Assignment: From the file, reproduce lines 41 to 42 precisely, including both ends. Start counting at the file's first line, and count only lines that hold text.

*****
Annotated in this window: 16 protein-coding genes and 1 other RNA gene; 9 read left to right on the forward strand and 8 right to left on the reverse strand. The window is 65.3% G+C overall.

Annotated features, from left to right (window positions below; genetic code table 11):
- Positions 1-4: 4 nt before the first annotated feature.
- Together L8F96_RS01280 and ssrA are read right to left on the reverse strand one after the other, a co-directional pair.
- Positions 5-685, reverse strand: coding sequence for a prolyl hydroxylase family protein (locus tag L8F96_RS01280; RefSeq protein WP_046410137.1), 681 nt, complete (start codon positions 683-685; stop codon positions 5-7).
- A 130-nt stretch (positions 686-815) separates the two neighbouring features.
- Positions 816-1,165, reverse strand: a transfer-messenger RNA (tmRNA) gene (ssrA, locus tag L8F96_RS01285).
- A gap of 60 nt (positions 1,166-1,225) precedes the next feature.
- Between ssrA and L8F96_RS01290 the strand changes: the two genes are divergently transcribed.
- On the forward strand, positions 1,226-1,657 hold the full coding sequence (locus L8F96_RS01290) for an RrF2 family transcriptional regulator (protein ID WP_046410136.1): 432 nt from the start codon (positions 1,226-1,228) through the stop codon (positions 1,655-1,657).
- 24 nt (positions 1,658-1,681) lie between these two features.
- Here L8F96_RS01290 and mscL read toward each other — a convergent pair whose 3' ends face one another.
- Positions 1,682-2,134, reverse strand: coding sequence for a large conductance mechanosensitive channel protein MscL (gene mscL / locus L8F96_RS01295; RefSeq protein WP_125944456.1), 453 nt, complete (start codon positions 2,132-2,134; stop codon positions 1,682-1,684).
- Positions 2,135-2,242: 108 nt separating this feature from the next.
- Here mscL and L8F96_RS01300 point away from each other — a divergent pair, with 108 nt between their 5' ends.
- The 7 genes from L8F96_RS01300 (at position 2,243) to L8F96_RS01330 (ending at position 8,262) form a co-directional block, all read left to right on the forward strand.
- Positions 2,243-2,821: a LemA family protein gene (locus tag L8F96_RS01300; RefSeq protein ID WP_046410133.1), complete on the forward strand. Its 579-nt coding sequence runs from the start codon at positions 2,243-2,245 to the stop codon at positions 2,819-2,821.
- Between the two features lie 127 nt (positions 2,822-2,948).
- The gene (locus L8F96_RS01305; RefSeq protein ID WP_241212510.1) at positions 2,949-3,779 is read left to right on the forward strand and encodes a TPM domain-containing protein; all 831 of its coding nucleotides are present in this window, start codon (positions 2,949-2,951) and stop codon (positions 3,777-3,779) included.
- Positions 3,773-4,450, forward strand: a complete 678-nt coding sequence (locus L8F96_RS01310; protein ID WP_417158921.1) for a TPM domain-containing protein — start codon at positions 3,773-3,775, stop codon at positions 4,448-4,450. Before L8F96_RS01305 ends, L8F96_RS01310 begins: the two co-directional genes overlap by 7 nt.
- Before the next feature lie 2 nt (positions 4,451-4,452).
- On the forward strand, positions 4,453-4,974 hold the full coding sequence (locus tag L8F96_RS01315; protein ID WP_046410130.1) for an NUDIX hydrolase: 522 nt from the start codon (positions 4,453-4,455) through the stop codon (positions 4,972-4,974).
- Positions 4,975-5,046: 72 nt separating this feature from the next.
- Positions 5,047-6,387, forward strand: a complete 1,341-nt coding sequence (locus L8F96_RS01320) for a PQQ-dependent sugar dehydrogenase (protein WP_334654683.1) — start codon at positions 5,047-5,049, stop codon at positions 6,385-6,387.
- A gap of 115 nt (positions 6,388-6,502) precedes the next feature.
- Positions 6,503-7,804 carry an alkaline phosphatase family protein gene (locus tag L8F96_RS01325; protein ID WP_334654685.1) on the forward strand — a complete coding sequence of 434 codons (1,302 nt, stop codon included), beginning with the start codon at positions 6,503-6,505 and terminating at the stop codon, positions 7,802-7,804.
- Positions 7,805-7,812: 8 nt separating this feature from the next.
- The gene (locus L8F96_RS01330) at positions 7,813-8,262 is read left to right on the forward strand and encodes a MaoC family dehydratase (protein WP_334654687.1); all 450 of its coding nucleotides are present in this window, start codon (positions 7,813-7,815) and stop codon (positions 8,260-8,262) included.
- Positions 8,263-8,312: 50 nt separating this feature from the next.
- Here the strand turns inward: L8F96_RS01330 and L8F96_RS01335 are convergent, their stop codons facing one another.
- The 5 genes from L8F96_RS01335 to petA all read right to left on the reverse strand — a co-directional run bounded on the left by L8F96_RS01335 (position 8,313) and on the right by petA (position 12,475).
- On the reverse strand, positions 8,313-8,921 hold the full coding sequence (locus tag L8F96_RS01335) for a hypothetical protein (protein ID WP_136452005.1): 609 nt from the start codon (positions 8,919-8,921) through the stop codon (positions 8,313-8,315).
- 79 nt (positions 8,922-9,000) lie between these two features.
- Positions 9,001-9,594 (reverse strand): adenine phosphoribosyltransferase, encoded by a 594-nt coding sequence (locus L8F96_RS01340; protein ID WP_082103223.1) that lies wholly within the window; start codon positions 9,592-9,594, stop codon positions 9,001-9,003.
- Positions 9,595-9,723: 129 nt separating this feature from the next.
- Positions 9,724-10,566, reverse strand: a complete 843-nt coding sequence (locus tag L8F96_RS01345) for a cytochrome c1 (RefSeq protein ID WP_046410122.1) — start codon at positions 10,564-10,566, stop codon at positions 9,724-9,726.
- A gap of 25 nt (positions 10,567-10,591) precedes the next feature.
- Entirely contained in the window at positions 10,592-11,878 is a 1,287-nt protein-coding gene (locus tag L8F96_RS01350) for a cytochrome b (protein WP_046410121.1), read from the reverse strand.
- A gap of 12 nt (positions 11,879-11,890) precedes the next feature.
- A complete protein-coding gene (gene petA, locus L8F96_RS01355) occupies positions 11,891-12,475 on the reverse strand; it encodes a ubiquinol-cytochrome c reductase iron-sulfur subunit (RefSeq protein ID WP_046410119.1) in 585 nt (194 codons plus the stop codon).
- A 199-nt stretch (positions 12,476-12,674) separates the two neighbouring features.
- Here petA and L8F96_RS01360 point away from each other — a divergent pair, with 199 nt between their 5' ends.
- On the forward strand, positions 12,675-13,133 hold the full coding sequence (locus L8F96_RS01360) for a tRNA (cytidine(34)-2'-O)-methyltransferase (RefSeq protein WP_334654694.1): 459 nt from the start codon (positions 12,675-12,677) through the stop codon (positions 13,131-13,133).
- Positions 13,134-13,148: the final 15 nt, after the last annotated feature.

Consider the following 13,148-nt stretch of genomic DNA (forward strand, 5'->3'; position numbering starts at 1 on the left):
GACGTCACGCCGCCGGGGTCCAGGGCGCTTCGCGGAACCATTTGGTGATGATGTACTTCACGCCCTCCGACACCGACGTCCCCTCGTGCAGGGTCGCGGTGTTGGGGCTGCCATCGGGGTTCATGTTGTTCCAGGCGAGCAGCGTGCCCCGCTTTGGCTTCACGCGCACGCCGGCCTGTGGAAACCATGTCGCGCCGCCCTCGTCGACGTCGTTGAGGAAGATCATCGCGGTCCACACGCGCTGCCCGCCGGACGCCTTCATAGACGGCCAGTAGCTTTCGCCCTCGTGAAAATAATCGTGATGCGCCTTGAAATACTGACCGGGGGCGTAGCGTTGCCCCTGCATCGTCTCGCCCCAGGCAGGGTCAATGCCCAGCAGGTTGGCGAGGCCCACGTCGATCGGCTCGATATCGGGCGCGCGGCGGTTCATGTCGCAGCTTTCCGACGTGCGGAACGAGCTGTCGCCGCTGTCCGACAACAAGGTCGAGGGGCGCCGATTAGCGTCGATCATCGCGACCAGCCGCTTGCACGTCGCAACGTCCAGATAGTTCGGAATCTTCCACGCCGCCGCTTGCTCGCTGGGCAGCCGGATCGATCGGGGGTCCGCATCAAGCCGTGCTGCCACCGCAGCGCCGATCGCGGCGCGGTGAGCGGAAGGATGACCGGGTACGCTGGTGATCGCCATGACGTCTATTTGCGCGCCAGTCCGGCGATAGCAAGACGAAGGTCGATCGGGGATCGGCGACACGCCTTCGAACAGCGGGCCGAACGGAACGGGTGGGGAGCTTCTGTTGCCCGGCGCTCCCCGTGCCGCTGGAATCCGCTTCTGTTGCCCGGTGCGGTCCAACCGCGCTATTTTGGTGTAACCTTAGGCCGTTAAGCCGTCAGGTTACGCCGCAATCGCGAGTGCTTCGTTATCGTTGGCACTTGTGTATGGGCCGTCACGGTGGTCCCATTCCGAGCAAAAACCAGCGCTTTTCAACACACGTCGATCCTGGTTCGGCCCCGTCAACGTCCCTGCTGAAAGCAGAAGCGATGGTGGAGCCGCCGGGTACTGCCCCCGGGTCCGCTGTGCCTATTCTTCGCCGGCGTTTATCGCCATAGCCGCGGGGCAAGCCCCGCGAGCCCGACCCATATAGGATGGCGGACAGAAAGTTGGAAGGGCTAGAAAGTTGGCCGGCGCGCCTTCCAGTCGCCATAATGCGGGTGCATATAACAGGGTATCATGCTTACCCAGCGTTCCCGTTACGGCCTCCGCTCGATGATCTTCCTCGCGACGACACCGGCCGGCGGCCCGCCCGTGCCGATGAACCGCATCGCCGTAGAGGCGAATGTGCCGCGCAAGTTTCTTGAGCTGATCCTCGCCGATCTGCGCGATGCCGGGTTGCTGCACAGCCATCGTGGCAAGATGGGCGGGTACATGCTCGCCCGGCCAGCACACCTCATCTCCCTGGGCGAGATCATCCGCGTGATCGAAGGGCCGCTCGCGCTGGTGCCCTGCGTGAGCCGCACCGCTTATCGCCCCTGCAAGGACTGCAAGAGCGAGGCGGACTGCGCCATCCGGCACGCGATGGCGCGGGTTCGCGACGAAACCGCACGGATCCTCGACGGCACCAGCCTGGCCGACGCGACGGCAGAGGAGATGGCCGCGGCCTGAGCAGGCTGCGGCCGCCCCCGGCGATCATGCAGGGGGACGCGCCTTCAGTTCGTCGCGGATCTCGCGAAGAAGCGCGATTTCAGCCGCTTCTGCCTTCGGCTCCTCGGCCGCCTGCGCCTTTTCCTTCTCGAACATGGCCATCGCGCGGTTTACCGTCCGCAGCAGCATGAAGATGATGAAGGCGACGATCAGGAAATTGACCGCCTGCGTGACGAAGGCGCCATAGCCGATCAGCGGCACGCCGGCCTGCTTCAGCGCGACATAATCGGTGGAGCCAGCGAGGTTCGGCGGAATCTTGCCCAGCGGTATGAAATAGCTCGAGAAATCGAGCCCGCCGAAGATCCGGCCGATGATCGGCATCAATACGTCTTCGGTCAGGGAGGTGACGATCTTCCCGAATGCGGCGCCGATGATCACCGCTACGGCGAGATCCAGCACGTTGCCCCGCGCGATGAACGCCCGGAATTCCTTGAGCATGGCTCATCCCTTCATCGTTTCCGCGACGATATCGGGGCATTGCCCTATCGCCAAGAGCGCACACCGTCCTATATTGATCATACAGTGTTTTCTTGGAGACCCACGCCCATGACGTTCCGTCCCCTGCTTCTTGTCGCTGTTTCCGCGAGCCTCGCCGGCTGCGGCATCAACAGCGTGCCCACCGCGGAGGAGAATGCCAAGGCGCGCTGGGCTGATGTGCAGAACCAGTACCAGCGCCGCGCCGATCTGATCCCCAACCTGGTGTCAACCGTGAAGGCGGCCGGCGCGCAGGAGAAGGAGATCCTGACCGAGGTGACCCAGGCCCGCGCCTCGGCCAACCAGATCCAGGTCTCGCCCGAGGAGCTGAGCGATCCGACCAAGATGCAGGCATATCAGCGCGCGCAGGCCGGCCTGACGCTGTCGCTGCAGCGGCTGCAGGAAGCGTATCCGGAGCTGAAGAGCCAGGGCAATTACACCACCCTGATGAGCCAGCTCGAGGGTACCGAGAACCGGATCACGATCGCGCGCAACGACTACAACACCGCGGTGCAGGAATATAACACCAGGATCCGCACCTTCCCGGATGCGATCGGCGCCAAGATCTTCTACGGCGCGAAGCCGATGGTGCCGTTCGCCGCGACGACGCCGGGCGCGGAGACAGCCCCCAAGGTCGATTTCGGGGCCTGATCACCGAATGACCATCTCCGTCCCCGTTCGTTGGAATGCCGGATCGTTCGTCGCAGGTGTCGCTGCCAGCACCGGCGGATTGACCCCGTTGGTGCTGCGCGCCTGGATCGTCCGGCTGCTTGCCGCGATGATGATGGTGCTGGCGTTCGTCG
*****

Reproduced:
- A 199-nt stretch (positions 12,476-12,674) separates the two neighbouring features.
- Here petA and L8F96_RS01360 point away from each other — a divergent pair, with 199 nt between their 5' ends.